Whether by choice or necessity, the majority of pregnant people in Canada welcome their babies in hospitals.
(In Quebec, many would love to birth at home or in one of the province’s birthing centres, where midwives provide the care. But demand FAR exceeds supply. If you think you might like to work with a midwife, call all the birthing centres in your vicinity and get on their waiting lists pronto!)
Even if a hospital birth wasn’t your first choice, know that it is absolutely possible to have an amazing, empowering, even nonmedicated birth there.
Choose a hospital.
Much as I always imagined how cool it would be to just walk out of the house and jauntily saunter the three blocks down the street to the hospital while in labour (assuming you live that close to a hospital, and that one would actually jauntily saunter while in labour), DON’T just go with the hospital closest to home. Do your research. Be mindful in considering where you want to bring your baby into the world. See How to choose a birth hospital.
THEN choose a doctor with privileges at that hospital.
Your doctor probably won’t be the one who catches your baby. Unless he or she happens to be at the hospital the day you go into labour.
But prenatal care is vital in setting the stage for a satisfying birth experience. As author Cynthia Gabriel points out in her excellent book Natural Hospital Birth: The Best of Both Worlds (which I highly recommend reading if you want a natural birth), even though you may not see your doctor during labour, “their opinions about birth shape the mother’s experience, through the way they handle prenatal care and through their decisions to intervene in nature’s plan.”
If you’re hoping for an intervention-free birth, particularly important is your doctor’s opinion of how and when labour should start. Does he or she prefer to induce at 39 weeks, regardless of your age, or your health or baby’s? Or is your doctor comfortable with your choosing to wait until labour begins on its own, with extra monitoring of you and baby, even if you’re approaching 42 weeks?
Follow this rule of thumb: In general, if you’re hoping for less intervention and more flexibility, find a family doctor instead of an OB. If you end up being considered higher-risk, you’ll be referred to an OB.
So…how do you get all this information about hospitals and doctors?
Reach out to professionals who work with pregnant women, such as doulas, prenatal yoga teachers, and bodyworkers. Ask what they think about the hospitals or doctors you’re considering. Call the hospitals. Check out online parenting forums in your city to see what people are saying. Talk to friends who were happy with their prenatal care and birth and whose birth visions were similar to yours.
And if you end up unhappy with either your hospital or doctor before you give birth, change to a different one! Yes, this can be a pain. And it might involve lots of phone calls. But it’s worth the effort.
Hire a doula.
Even if you’ve done your research and selected a hospital and doctor you’re happy with, birthing in hospital often involves lots of unknowns. And shift changes (nurses, doctors, medical students, and so on).
For impartiality and continuity of care, for both you and your partner (if you have one), consider hiring a birth doula.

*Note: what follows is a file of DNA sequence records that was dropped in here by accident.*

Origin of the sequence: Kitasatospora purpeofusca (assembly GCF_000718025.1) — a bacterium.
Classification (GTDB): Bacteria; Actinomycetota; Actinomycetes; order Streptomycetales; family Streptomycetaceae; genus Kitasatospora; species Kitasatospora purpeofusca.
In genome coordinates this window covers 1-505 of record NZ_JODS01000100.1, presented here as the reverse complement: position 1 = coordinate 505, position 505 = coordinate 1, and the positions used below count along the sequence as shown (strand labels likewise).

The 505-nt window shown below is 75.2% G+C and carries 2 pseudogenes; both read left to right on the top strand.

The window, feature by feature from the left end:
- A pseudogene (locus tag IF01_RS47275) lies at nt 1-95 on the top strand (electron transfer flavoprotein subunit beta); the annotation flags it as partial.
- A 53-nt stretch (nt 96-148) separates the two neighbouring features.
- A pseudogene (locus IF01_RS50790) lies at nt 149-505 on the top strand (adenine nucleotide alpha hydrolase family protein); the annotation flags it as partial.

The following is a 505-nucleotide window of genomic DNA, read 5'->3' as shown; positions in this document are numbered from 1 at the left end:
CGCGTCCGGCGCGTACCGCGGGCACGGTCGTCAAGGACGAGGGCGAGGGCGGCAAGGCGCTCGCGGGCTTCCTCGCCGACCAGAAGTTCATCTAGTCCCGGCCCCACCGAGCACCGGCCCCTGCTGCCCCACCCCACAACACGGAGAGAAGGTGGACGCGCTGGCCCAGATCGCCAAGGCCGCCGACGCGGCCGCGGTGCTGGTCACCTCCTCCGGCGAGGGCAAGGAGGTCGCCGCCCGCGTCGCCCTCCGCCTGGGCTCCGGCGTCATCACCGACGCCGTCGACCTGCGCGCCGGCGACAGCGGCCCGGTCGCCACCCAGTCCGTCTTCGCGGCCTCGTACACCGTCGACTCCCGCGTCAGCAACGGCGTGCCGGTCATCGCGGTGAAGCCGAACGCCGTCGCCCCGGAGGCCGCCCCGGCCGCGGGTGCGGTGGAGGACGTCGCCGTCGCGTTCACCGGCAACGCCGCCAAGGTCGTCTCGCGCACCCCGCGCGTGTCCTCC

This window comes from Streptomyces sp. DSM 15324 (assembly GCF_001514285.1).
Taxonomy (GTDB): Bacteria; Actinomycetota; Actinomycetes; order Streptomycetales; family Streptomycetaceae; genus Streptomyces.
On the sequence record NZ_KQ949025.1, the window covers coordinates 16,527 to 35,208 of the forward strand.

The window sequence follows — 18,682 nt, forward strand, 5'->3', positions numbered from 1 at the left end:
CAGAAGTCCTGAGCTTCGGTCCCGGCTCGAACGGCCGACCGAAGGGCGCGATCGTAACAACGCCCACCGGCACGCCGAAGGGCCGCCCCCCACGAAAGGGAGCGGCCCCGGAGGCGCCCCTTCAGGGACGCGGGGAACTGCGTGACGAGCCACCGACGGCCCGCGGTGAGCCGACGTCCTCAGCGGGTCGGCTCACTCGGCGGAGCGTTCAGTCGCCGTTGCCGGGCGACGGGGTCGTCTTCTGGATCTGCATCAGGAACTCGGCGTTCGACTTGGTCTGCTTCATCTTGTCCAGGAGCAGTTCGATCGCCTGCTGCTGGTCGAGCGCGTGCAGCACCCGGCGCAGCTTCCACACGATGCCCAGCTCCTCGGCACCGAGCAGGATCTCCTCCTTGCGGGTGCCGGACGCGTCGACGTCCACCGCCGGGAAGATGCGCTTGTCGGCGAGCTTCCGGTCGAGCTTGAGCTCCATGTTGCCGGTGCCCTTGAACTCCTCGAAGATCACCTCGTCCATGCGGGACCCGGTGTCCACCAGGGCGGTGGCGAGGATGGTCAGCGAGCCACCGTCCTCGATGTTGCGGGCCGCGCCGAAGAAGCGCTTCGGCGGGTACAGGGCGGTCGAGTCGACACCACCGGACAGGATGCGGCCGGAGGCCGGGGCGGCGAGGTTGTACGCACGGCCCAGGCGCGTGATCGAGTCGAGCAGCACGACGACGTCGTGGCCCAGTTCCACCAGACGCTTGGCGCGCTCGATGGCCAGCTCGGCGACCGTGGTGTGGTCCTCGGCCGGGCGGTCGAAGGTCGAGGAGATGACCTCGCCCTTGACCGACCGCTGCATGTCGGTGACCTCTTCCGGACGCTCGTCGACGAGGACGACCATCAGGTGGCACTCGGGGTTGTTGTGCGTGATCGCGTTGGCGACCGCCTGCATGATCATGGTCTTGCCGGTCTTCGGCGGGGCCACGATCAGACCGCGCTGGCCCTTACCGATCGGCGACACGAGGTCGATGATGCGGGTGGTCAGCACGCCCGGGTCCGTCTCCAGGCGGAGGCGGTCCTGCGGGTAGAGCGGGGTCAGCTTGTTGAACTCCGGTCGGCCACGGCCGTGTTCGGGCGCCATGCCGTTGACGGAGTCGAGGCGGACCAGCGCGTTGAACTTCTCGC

A doula works for YOU, not for the hospital. She supports your values, desires, and choices throughout pregnancy, birth, and early postpartum. Even if those values, desires, and choices change or evolve throughout your pregnancy, birth, and postpartum.
Attend a prenatal class that’s not affiliated with your hospital.
Or, go to the class your hospital offers AND another, independent class.
Some hospital-based classes are comprehensive. Others offer little more than a virtual tour of the labour & delivery ward and a few words about the interventions offered there. Again, get into research mode, and choose a hands-on class that’s aligned with your values and vision of your birth.
Visit your hospital’s labour & delivery ward. In person.
Most hospitals offer tours of their labour & delivery wards. However, some of those hospitals have replaced the in-person tour with a virtual one, where you sit in a room elsewhere in the hospital and watch a video or view PowerPoint slides with pictures of the L&D ward. Better than nothing for sure, but if you can arrange for an actual visit and maybe even see one of the labour rooms, you’ll have an easier time adjusting to the change in environment when you arrive there in active labour.
Prepare to redecorate your hospital room.
I’ll admit, there’s only so much you can do with that small, fluorescent-lighted, overly beige space full of medical equipment. But you can still change the vibe.
Load up your hospital bag with props to make your hospital room as homey as possible. Some ideas: As many pillows as you can carry, a couple of fleecy blankets, comfy clothing from home to labour in (tip: you don’t need to wear the standard-issue hospital gown!), warm slippers, music, scents, inspiring or uplifting pictures. Soft toilet paper, because the hospital version tends to be scratchier. Fake tealight candles (available at Dollarama!). Warm, cozy clothing layers, pillows, and blankets for your partner, if applicable, as labour rooms tend to be on the cold side.
Make a pleasure list.
Hmm, sound intriguing? I’ll be writing about this in a future post. 🙂
Want more tips on how to have the birth of your dreams in hospital? Or need help choosing a hospital? Contact me for a free consult!